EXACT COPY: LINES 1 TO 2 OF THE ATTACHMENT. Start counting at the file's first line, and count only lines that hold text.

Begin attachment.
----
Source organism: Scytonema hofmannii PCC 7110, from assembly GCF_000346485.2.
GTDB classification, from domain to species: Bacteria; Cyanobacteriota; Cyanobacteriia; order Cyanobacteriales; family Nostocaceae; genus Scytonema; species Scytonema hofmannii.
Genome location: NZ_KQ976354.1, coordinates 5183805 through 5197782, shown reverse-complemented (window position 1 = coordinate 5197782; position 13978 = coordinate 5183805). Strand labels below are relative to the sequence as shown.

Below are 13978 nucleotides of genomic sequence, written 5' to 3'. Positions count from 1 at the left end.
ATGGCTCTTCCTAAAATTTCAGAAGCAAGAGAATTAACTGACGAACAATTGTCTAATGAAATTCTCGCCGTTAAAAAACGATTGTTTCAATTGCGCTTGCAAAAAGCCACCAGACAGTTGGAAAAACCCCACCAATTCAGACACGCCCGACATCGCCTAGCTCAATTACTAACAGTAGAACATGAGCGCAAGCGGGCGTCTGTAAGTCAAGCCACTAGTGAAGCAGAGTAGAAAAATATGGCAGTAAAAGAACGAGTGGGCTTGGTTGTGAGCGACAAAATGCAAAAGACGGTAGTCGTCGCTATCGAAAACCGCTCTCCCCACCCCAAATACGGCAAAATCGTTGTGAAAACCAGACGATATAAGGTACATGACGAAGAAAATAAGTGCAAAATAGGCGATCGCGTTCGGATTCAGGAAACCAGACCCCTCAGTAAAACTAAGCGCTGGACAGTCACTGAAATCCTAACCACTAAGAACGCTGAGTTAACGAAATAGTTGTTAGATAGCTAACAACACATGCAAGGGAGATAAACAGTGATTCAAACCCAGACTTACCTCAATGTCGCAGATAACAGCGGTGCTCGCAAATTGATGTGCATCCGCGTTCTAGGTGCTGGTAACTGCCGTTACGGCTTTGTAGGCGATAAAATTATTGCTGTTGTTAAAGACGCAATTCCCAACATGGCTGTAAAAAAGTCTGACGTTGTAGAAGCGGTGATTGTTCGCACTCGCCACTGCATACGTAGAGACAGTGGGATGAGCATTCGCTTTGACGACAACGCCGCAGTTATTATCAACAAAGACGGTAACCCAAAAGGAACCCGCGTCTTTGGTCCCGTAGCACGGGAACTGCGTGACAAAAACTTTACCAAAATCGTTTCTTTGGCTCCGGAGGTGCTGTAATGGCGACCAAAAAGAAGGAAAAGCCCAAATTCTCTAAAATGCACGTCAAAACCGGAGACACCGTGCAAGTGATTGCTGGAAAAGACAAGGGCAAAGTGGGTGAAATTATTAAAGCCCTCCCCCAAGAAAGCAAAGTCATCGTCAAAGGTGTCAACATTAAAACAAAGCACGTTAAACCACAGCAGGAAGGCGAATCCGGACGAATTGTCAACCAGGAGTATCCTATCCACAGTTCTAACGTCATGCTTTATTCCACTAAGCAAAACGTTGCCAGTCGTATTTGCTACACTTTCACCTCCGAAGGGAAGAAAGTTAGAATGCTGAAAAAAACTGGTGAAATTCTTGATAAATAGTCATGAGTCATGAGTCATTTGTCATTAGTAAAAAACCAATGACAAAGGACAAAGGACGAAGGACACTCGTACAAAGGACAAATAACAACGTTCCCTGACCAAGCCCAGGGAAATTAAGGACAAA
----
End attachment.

Source organism: Scytonema hofmannii PCC 7110, from assembly GCF_000346485.2.
GTDB classification, from domain to species: Bacteria; Cyanobacteriota; Cyanobacteriia; order Cyanobacteriales; family Nostocaceae; genus Scytonema; species Scytonema hofmannii.